So great to be here with you today; the last Wednesday of May in which we have been honoring Mothers, from human to natural and beyond. It’s been a month of Mother’s Day, Mental Health Awareness, Lunar eclipse and now a long weekend to ease into some hopeful frivolity of summer.
Mothers need a break more than anyone because it’s a lifetime job. For as much joy and soulful energy that comes from becoming a mother, the demand of raising a human through adulthood is insane and rarely made easier. So, continue to show some love for mother’s out there by making their day easier.
Transitioning from One Culture to Multi-Cultural
Today’s episode highlights 3 cultural facets that continue to be passed on in a multi-cultural family. These facets are integral with cultures that live them out naturally in daily routines. Even when families move on to another culture, the culture moves with them, within them in raising future generations.
Families are raised with a love of culture but conflict may pop up when multiple cultures collide. Sometimes this conflict is associated with the cultures, rather than the learning process, and culture is blamed.
It’s a complex scenario because typically, children turn to their parents for advice, kindness and support. But in a multi-cultural family, parents and children don’t share the same childhood experiences. Often, the children are learning on their own and perhaps in conflict with parents. It’s really tricky to live multiple cultures growing up and having little understanding from parents who can’t empathize.
Yet, the experience adds a depth and complexity providing understanding of multiple cultures and multiple generations. Unfortunately, this gift can get lost in the turmoil of trying to navigate this complexity through childhood. Appreciation comes later when differences that hindered in childhood begin to elevate in adulthood.
It’s that DNA that comes forward without effort or thought, regardless of the struggles endured through childhood. Yes, a multi-cultural childhood requires more thought and navigation but this experience nurtures those deeply rooted cultural traits. Traits that are based in love, perseverance and spirituality.
When you think back on your childhood and compare it to today, do you recognize any commonality, any common tendencies that may have resurfaced? Or, maybe you held them close to you all your life. What life moments have you gotten through based on these cultural aspects?
Cafecito Shout Out
As you’re thinking about that for a bit, I’m going to shout out the woman owned coffee business in Berkeley as part of our #steamycafecito moments. It’s our way of supporting small business in any community so if you have one in your neighborhood or a global recommendation, then DM me on our Life Lnxx Instagram or email me through our website, at TheLnxx.com.
This week’s business is really unique. Although not specifically a woman or diverse owned business, it does open it’s doors as a community based coffee roaster. It’s a fab example of allyship that breaks down the barriers of expense blocking out anyone wanting to get into the coffee business. I’ll tell you more about this amazing business at the end of the episode so stay tuned!
Multi-Cultural Childhood Struggles
So, let’s get into today’s topic of three aspects of multicultural living that continue to flourish, generation after generation. It’s exciting to realize that, regardless of how you were raised or what you may have missed growing up, these cultural traits are in you. You are valuable in moving the culture forward.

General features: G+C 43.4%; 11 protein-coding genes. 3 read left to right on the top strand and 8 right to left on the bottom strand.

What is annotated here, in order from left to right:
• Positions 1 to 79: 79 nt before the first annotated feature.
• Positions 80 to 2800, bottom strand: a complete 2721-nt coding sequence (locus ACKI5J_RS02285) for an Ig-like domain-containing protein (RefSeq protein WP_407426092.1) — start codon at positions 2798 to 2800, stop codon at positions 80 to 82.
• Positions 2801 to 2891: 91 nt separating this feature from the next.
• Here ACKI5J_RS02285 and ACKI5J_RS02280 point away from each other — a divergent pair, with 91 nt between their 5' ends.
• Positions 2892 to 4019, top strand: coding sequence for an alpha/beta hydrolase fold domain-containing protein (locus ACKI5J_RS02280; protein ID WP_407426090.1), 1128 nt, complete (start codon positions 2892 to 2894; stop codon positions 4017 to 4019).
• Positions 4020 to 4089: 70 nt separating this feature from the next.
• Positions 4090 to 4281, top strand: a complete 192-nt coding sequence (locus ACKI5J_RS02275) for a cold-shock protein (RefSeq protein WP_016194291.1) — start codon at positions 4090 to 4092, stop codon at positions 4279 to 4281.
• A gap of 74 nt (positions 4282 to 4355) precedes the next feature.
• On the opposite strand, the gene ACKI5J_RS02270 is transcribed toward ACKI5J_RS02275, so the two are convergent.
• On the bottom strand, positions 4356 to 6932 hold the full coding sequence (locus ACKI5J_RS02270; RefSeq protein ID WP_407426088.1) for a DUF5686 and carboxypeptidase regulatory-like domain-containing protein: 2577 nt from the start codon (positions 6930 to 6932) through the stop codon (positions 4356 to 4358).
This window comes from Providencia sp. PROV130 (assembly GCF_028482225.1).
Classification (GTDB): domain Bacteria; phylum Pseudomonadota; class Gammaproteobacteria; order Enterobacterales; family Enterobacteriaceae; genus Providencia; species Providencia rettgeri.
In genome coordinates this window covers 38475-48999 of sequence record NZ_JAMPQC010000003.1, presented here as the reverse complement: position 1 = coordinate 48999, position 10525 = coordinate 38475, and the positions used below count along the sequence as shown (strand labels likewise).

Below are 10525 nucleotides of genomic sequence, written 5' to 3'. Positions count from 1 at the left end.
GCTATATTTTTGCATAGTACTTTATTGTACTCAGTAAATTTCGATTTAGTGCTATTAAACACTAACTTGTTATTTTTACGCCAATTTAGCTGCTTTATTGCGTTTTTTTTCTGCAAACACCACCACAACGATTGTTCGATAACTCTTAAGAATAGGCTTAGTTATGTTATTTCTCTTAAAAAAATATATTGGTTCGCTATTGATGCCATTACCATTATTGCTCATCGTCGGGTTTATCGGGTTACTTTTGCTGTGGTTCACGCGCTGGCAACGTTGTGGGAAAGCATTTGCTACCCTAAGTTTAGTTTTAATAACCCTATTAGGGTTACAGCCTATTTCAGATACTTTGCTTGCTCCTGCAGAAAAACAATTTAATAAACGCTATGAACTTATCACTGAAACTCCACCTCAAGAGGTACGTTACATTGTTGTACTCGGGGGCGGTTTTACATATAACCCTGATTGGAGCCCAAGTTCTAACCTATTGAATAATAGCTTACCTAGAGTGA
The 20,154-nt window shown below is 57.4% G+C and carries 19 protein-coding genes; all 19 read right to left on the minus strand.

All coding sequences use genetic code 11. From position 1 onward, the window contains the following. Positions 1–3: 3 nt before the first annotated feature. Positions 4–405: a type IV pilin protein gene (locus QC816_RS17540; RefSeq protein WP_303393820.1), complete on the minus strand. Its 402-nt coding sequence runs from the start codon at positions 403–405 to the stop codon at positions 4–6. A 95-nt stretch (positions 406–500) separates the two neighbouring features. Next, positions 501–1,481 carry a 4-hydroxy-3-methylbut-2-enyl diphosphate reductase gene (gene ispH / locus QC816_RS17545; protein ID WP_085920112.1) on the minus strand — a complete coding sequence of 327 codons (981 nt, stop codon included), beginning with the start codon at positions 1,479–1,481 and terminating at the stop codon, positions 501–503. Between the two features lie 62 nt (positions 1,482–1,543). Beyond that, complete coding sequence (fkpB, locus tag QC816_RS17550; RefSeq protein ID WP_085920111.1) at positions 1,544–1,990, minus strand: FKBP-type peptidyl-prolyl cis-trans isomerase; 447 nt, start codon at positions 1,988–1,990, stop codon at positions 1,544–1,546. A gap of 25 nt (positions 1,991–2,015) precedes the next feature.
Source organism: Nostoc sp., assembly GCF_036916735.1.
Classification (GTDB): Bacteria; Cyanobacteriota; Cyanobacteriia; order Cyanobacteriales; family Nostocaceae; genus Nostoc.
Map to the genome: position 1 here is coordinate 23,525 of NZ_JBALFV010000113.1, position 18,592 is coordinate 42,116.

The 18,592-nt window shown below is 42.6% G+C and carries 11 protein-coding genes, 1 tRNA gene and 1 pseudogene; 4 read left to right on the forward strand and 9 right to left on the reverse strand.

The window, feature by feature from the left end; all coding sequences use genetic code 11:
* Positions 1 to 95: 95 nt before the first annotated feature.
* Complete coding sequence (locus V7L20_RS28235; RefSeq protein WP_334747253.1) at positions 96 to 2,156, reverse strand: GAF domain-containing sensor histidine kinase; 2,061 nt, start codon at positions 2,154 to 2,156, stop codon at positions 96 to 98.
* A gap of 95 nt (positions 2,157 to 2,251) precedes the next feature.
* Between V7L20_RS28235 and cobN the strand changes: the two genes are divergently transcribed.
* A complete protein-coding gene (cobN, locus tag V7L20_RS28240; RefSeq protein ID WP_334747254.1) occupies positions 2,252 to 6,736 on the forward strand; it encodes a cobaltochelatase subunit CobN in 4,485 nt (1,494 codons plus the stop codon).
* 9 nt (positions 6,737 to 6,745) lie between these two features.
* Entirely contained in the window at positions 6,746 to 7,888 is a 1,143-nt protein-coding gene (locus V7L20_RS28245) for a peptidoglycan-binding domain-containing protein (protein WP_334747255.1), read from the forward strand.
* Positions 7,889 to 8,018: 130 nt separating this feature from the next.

First, let’s refresh what it’s like to be raised in a multi-cultural family. There’s really two directions tracking as you grow up. Either, aligning with your parents in living cultural norms or moving away from them into a new norm. All you know as a child is what’s learned at home based on cultural traditions. Stepping outside the home is when awareness of differences kicks in and doubt enters.
Like I said, it’s complicated. A multicultural childhood raises a lot of questions that don’t have answers until later in life. Just like a lot of experiences in life, regardless of family heritage, you have to go through it before you can get a sense of what it’s like. Empathy and compassion can only go so far in feeling the reality of being in it.
It’s easier to stay close to the fun cultural aspects like food, music, fashion. But, when it comes to decision making for the future, then it gets tricky. Parents who immigrate may be carrying the anxiety of doing life “right”, for themselves and their family. That’s a lot to worry about.
And again, parents only know what they’ve lived so it’s a double burden of raising kids as new parents – already an unknown – and also raising them in a society far different from their own. Parents may find it easier to stick with what they know. But, this is so different than their own children, and therein lies the struggle.
How to Nurture a Multi-Cultural Life
So, how do you bridge both a cultural and generational chasm that continues to get wider as life goes on? How do you bring the love of culture forward and intact while trying to expand your own generational presence?
Answers to these questions really define the beauty of a multi-cultural family. For as much as it’s a struggle to be learning a new culture while being raised under the standards of another, it’s also a blessing for having so many more options to choose from. In any part of life that may be going sideways, there is another approach that can be used. It’s true in either direction.
The first cultural aspect a child experiences is the love from family. First generation kids really get the most of this because the family is holding tight together in a new culture. So much of what parents bring with them is transferred inside the home through traditions, lifestyle and beliefs.